The Art of Recruitment20.11.2019
Every business has to recruit, but the end to end process can become a serious burden if not well planned and diligently executed. Theprocess of creating the job description and advert, deciding where to advertise, reading applications, interviewing and selection can all take up valuable time and not every business has a HR department to help share the load.
Making sure that the successful candidate is really right for the role can often be a matter of old school interviewing techniques and gut feel, but profiling and objective tests can have their place too, even for smaller businesses. So what lies behind really successful recruitment and how do you avoid the pitfalls?
Group Marketing Director at 9, Mark Saunders, reflects on his 40 years of experience in searching for the right person.
What is your general approach to recruitment?
While always referring to HR for advice to make sure that I remain compliant and fair, I try to make sure that the job description and advert will make compelling reading for the type of person we are trying to attract.
The language, layout and tone of voice should be contemporary and engaging, as well as perhaps mildly disruptive and quirky, so it really will stand out from the crowd.
I look for equal levels of innovation and attention grabbing in any responses that I receive. Anodyne CVs and covering letters are far less likely to secure an interview with me these days, especially if they are grammatically suspect, but equally receiving a personal profile on a recreated cereal box for a role in Finance may raise alarm bells around the candidate’s creative leanings.
How do you conduct an interview and make a decision?
There is some truth to the tale that most decisions are made within the first ten seconds of meeting a candidate, with the remaining time being used to validate and justify first impressions. While impressions inevitably develop or change as the interview proceeds, I have always relied more on my gut feel and a view that if the candidate has a good “fit” with the organisation and the team that they will be working for. Competencies and experience cannot be ignored, but assuming those are at least on par, then preparation, personality and attitude works for me every time.
For a modern candidate’s perspective, we turned to Olivia Rawson, Senior Marketing Executive at 9 Group.
How do you adapt to a Millennial market?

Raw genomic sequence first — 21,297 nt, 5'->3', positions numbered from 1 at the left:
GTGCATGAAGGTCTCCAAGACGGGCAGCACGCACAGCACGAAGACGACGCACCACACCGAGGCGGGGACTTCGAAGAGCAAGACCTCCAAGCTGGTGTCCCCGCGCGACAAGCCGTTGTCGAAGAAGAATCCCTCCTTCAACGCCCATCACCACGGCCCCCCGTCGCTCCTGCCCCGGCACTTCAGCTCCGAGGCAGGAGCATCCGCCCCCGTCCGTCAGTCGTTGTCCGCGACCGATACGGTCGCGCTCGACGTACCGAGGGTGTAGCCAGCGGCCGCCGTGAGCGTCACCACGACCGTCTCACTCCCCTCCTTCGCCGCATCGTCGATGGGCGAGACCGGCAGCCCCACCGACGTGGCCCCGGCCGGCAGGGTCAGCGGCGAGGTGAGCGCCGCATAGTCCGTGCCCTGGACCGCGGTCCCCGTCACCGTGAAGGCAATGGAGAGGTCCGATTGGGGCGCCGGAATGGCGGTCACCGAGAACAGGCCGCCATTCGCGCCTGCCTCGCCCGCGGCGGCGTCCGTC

Traditionally, the pressure in therecruitment process was all placed on the candidate, but now more people are asking, what’s in it for me? Increasingly it’s not just about money either. There’s a growing demand for better work-life-balance and working somewhere with a wellbeing focussed culture. The Millennial generation in particular vote with their feet when it comes to happiness, over wealth. According to recent research, two in three workers (68%) would like to work flexibly in a way that’s not currently available*.
*CIPD UK Working Lives report
How important is transparency?
Very. To recruit and retain, it’s important that the recruiter is transparent with the candidate. Where promises are made for thelikes of beer Fridays, yoga time and incredible work-life-balance, it needs to be fulfilled. If there will be stressful days, occasional long hours and a little bit of replying to emails on a Sunday, recruiters should be transparent about that too. Establishing this trust from theoutset can cement loyalty between the employer and employee.
Recruitment or retention?
Notwithstanding the need to keep ideas and culture fresh and lively, every company should focus massively on staff satisfaction and react immediately to undue levels of churn. There is something amiss if people are so disgruntled that they are leaving your business, so find out why and fix it.
Richard Branson can usually be relied upon for an apposite quotation and his message to “take care of your employees and they’ll take care of your business,” is even more relevant against the background of a Millennial and increasingly Generation Z employment pool.
Tell us what your biggest recruitment challenges are and we’ll see if any of our in-house experts have advice on how you may be able to fix them.